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New Stuff

June 25, 2015: We've updated our Big Basin and Fall Creek pages. We've added a new loop hike in Big Basin, to visit the park's main waterfalls, and you can also download Bob Garrison's notes about our county's geology from the Big Basin page. Also updated: our time table for the 17 Express-Caltrain transit service.

April, 2015: Weekend bus service to Big Basin began March 14, 2015, and will run through the summer and fall until mid-December. The #35A leaves Santa Cruz at 8:30 am and 6:30 pm each Saturday and Sunday, arriving at the Park Headquarters at 9:45 am and 7:45 pm. You can hike down to Waddell Beach on the coast, where the #40 will pick you up at 5:15 pm for the trip back to Santa Cruz, arriving by 5:55 pm. A complete description for possible hike routes (with useful maps) is available here.

March, 2015: Responding to the proposal by Caltrans to widen Highway 1 in Pacifica (through Vallemar), Pacificans for a Scenic Coast, Pacificans for Highway 1 Alternatives and the Center for Biological Diversity are planning to file a second lawsuit. See this link for details. See also the PH1A Facebook Page.

March, 2014: We are proud to be a participant in the Caltrans Watch Coalition, a group of some 28 organizations who are keen to “put the brakes on Caltrans”, campaigning to stop some five egregious highway widening projects being pushed by Caltrans in Northern California. This coalition was formed through the efforts of the Center for Biological Diversity. Click on the above link for details.

February, 2013: Be sure to check out our special page: Car-free hikes. At the moment there are descriptions of good hikes in both Big Basin and the Fall Creek watershed. We expect to add more hikes in this category.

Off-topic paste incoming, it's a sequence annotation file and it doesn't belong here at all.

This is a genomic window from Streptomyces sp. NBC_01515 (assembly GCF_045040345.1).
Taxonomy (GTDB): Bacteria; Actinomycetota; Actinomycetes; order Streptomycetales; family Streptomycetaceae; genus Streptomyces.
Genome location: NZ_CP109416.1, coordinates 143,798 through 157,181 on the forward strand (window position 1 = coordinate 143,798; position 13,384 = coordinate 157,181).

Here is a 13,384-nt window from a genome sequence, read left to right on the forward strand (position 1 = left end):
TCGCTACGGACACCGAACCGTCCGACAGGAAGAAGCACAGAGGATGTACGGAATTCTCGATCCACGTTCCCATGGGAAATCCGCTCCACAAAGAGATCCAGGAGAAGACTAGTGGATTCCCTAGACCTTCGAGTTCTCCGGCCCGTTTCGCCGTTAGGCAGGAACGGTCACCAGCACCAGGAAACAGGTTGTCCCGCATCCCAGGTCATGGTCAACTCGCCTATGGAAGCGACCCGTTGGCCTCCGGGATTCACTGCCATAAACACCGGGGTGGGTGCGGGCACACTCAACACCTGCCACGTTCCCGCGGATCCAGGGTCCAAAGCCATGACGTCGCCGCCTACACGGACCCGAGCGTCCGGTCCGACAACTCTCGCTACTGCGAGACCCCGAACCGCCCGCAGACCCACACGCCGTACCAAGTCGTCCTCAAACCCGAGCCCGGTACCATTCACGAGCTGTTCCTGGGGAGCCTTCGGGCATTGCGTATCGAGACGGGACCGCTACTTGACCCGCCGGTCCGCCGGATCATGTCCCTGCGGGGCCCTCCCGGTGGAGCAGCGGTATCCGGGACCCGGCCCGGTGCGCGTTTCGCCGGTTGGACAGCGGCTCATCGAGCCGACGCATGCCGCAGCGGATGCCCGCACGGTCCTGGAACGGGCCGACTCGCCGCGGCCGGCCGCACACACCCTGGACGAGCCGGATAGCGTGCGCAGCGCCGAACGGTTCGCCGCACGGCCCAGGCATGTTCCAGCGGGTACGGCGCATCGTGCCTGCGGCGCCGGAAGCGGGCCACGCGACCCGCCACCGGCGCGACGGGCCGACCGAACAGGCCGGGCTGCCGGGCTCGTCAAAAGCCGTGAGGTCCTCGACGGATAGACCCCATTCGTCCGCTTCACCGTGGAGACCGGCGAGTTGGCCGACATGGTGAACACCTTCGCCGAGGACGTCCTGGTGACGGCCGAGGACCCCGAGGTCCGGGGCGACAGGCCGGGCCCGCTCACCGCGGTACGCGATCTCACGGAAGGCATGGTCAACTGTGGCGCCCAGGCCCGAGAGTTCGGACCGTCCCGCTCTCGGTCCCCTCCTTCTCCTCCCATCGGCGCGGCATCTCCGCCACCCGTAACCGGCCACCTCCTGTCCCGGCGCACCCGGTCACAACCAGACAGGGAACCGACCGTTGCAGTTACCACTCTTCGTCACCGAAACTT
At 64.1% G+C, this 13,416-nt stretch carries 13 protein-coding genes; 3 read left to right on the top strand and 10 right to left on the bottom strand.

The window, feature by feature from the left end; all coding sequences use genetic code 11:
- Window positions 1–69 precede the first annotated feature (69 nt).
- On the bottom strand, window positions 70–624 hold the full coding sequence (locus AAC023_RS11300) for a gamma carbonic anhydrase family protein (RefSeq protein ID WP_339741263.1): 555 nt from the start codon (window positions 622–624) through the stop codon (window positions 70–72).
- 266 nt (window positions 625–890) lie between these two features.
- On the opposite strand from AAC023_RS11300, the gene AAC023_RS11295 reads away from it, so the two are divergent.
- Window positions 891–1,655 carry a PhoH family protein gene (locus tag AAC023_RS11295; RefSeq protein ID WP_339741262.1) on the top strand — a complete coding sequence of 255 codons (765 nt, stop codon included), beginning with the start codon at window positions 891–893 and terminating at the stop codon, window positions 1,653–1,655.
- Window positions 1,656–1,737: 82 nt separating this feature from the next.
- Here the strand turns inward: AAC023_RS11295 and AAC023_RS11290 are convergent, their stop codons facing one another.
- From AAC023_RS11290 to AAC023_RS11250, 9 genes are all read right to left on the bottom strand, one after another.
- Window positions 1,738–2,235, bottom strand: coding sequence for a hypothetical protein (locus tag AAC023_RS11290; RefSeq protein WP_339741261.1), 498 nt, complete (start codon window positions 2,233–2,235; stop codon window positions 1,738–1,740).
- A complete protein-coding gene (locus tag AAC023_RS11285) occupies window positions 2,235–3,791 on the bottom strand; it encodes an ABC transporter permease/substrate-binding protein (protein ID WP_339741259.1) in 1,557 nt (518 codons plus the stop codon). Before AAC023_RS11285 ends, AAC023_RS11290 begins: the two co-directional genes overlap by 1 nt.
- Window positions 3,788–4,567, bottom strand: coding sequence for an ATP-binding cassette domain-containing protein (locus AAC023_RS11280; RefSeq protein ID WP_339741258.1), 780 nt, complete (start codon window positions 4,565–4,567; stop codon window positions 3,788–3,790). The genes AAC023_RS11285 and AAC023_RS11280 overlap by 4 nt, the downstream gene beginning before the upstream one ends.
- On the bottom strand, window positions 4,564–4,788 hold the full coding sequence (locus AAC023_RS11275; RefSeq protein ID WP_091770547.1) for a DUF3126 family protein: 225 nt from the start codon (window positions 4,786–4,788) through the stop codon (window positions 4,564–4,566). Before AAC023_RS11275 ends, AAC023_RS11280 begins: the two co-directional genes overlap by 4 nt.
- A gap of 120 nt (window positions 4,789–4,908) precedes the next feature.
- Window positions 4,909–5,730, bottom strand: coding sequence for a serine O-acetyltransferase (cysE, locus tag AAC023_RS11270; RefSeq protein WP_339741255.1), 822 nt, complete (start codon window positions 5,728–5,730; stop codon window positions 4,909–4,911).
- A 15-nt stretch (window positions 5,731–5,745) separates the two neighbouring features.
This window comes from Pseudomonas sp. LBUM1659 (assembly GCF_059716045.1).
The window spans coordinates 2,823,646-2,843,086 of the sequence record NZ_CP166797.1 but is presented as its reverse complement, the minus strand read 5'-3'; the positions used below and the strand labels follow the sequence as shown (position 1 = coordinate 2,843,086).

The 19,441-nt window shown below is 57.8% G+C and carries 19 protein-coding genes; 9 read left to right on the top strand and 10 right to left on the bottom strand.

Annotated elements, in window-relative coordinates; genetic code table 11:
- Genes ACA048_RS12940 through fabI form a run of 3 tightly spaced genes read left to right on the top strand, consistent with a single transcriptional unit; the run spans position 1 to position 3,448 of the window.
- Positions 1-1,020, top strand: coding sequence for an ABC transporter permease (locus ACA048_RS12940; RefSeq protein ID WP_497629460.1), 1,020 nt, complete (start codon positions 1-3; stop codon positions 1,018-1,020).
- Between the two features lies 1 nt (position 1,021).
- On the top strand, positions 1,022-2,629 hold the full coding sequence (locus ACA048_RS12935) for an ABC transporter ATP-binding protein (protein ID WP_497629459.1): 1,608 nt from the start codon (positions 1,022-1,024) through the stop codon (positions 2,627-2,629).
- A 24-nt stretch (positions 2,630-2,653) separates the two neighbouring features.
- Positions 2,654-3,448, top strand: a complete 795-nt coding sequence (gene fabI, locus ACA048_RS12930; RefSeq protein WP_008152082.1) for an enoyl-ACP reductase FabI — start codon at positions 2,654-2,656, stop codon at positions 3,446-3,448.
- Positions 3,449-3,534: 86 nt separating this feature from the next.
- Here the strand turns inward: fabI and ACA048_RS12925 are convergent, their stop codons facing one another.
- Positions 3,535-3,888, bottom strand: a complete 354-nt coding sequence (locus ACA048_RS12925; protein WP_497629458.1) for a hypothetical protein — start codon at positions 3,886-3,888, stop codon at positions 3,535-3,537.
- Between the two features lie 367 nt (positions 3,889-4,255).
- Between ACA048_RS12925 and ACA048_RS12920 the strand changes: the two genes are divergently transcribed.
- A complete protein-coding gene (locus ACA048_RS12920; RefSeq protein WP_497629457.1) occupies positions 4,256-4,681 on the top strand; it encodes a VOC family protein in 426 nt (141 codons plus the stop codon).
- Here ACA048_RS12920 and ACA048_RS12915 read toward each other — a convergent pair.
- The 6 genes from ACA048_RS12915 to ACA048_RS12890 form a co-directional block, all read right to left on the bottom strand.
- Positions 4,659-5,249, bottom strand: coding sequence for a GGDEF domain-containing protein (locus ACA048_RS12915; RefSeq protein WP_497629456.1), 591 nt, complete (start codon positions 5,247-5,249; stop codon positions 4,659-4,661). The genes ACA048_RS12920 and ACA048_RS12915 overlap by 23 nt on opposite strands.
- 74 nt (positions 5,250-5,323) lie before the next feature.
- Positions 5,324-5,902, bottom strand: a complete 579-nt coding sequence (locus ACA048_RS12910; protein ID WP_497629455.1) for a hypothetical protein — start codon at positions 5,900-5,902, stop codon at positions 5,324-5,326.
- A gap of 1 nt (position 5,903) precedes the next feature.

Anytime: Be sure to write to us (click here) if you have any comments or suggestions or if something about this website does not work for you.

New definitions are needed

It has long been the case that the phrase “alternative transportation” has meant walking, or riding a bicycle, or using the bus or other modes of public transportation. The implication is that the primary mode is driving a car. However, everyone walks. Unless you are disabled, you cannot get through the day without walking.

Furthermore, in our planning for the construction of transportation-related projects, short shrift is frequently given to pedestrian amenities such as sidewalks and crosswalks. Bicycle amenities, such as bike lanes or bike paths, are often only added as an afterthought.

Therefore: It's time to re-define what we mean by “alternative”:

Alternative Transportation Mode: Driving in a car, especially as a single occupant.

Primary Transportation Modes: Walking, and bicycling or using public transportation.


Meanwhile, try breaking up a traffic jam:

For those of you who might (we hope only occasionally) drive a car on some freeway: This is Bill Beaty, who describes how a single driver can often break up a traffic jam. He has a blog right here that provides a detailed discussion. (There's some interesting physics involved here.)

Try viewing the video in fullscreen mode.


Speed kills
graph

If you're driving a car and there are pedestrians around, speed matters a lot. Data for this graph come from the National Highway Traffic Safety Administration.


Here's another good video:

This one has the renowned planner Peter Calthorpe describing Transit Oriented Development. It's also best viewed in the fullscreen mode.


Traffic jams. Lots of cars. Parking problems. Air pollution, neighborhood degradation, global warming.
Nearly 90% of the cars on our streets and roads have only a single occupant.
In California, roughly 40% of greenhouse gas emissions come from transportation (50% in the Bay Area), mostly from private cars.
What shall we do?